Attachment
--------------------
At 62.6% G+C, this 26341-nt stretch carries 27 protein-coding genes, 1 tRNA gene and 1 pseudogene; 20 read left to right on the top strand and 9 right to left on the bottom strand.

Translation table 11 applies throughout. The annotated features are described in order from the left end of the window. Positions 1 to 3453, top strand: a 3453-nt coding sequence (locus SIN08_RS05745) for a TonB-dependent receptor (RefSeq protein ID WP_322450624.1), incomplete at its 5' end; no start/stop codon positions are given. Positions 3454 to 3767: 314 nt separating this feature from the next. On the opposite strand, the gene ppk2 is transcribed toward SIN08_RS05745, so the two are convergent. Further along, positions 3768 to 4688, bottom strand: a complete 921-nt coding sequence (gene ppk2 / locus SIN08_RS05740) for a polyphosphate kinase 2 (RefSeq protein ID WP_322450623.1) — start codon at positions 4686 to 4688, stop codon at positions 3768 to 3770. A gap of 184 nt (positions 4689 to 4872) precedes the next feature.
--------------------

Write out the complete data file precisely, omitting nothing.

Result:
At 62.6% G+C, this 26341-nt stretch carries 27 protein-coding genes, 1 tRNA gene and 1 pseudogene; 20 read left to right on the top strand and 9 right to left on the bottom strand.

Translation table 11 applies throughout. The annotated features are described in order from the left end of the window. Positions 1 to 3453, top strand: a 3453-nt coding sequence (locus SIN08_RS05745) for a TonB-dependent receptor (RefSeq protein ID WP_322450624.1), incomplete at its 5' end; no start/stop codon positions are given. Positions 3454 to 3767: 314 nt separating this feature from the next. On the opposite strand, the gene ppk2 is transcribed toward SIN08_RS05745, so the two are convergent. Further along, positions 3768 to 4688, bottom strand: a complete 921-nt coding sequence (gene ppk2 / locus SIN08_RS05740) for a polyphosphate kinase 2 (RefSeq protein ID WP_322450623.1) — start codon at positions 4686 to 4688, stop codon at positions 3768 to 3770. A gap of 184 nt (positions 4689 to 4872) precedes the next feature.